Thursday, November 28, 2013

Wrongheaded on Brian Lehrer: guest suggests de Blasio might be courageous in supporting Atlantic Yards, host suggests mayor will "pressure" developer

Atlantic Yards came up, in a dismayingly wrongheaded way, during a discussion yesterday about development in the waning days of the Bloomberg administration, on WNYC's Brian Lehrer Show, about 12 minutes in.

"We know he supported Atlantic Yards, that was controversial, he's not anti-development," declared host Lehrer. "Do you think he's going to be a development mayor?"

"Yes, on one level, I think he is going to encourage development," responded New York Times reporter Charles Bagli. "For one thing, it's exactly how he's going to get to building perhaps 200,000 units of affordable housing... Now, he may extract more in concessions from developers, and we'll see."

"But I don't think you can portray him as anti-development, not by a long shot," Bagli continued. "Some people could even argue it was a profile in courage for a Park Slope resident to support Atlantic Yards. I can't say he was very loud in his support, but he did support a project that was fairly unpopular."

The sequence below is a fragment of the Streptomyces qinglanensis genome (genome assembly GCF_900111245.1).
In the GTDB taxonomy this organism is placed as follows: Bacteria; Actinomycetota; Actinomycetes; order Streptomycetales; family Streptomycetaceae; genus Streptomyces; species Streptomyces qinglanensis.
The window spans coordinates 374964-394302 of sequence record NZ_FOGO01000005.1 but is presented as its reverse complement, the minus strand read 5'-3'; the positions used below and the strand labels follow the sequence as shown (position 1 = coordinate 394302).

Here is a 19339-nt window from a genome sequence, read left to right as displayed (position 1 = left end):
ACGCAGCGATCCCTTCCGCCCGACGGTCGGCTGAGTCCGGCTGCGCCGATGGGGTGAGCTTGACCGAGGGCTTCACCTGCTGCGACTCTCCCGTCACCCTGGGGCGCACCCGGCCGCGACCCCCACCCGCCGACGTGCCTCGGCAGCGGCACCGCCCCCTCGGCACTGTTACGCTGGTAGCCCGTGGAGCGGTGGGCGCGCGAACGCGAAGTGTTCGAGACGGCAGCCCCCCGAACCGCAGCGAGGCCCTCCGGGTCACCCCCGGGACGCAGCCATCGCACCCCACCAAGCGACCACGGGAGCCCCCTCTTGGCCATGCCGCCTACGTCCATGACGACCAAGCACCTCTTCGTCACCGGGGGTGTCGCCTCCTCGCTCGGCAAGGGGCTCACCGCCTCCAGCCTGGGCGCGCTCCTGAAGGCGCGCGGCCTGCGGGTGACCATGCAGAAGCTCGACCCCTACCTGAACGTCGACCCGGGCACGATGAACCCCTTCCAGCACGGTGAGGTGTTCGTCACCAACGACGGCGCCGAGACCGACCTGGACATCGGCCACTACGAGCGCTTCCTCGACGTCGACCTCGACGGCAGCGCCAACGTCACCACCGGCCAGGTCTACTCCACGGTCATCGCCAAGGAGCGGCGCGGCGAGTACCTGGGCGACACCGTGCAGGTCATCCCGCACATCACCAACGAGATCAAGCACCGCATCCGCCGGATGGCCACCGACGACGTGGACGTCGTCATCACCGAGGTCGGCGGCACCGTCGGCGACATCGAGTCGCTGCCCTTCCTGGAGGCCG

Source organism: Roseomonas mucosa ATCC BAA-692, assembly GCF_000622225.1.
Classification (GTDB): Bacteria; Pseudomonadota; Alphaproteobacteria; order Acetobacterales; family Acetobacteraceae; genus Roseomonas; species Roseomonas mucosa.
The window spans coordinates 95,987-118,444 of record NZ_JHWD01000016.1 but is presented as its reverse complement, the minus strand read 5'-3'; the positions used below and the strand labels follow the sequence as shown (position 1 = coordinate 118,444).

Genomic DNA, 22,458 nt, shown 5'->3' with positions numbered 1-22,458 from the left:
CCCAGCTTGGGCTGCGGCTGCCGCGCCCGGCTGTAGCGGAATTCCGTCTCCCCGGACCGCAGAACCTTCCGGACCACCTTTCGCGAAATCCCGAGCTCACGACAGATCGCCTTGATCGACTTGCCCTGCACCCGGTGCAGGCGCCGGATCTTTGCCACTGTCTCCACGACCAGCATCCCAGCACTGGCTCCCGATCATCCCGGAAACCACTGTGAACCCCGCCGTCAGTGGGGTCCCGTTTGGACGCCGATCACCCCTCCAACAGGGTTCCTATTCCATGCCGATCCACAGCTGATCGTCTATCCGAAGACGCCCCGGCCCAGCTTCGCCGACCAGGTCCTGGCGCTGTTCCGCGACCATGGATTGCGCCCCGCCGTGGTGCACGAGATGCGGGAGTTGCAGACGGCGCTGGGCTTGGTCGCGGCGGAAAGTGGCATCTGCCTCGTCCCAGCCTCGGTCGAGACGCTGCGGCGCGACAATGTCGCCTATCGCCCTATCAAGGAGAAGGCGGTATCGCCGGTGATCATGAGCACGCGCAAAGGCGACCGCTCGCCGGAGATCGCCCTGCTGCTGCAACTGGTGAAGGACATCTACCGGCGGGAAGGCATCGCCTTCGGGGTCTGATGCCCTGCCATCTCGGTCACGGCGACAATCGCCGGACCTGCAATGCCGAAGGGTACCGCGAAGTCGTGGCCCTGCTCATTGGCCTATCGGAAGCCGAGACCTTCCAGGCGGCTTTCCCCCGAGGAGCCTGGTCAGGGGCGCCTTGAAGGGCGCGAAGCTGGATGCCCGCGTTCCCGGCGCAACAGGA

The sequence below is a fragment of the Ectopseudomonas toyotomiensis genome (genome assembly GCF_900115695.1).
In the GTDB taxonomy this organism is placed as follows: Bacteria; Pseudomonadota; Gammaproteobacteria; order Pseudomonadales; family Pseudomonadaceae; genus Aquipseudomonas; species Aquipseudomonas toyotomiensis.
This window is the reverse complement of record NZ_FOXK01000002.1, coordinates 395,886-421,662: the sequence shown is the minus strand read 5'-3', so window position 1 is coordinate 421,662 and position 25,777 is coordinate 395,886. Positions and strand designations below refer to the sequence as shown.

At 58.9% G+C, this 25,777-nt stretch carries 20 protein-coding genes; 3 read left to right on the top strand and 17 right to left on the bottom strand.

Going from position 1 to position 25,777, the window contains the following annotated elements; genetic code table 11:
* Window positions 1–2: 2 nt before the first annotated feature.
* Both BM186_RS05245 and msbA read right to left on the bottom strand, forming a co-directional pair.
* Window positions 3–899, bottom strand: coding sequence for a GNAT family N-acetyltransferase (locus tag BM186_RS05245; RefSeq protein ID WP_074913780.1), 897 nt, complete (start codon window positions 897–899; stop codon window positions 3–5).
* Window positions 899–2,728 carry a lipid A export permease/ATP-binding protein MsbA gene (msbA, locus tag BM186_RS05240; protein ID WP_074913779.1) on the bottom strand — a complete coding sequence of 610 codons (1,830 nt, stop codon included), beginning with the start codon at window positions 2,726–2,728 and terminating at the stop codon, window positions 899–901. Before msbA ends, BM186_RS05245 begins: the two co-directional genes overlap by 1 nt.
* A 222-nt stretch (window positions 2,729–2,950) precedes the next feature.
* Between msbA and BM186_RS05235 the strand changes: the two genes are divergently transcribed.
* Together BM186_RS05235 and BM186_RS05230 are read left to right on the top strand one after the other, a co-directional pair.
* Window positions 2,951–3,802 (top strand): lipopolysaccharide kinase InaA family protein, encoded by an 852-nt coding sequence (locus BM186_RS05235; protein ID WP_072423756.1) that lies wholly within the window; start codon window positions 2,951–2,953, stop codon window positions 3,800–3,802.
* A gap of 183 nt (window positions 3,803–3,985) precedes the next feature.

Except de Blasio owed Bertha Lewis, ACORN, and the Working Families Party, so his support needs to be seen in that context. See WNYC's 9/5/13 report on de Blasio and ACORN/WFP.

"And he did it for the affordable housing component, which has yet to be realized," Lehrer followed up, "and that'll be another challenge for him, to keep the pressure on the developers there to actually make good on that promise."

Yes, there's a logic to supporting big development if it provides some spinoff benefits. De Blasio has suggested he prioritized benefits over project impacts. OK. But he ignored another tension: good government vs. sweetheart deals.

Indeed, the benefits, like the commitments purportedly "guaranteed" by the Community Benefits Agreement (CBA) de Blasio has rhetorically championed, were always in doubt.

Look at de Blasio's record on Atlantic Yards: he has not criticized developer Forest City Ratner for failing to appoint the Independent Compliance Monitor promised as part of the CBA.

Nor has he said anything about how there are very few family-sized subsidized units in the first tower, and the distribution is skewed to middle-income households. Can you say $2740 for an "affordable" 2BR?

So it was uninformed of Lehrer, who should know Forest City CEO MaryAnne Gilmartin is on de Blasio's transition team, to suggest the new mayor will be challenged to "keep the pressure on" the Atlantic Yards developers. More likely de Blasio will speed the affordable housing by providing more subsidies or tax breaks.

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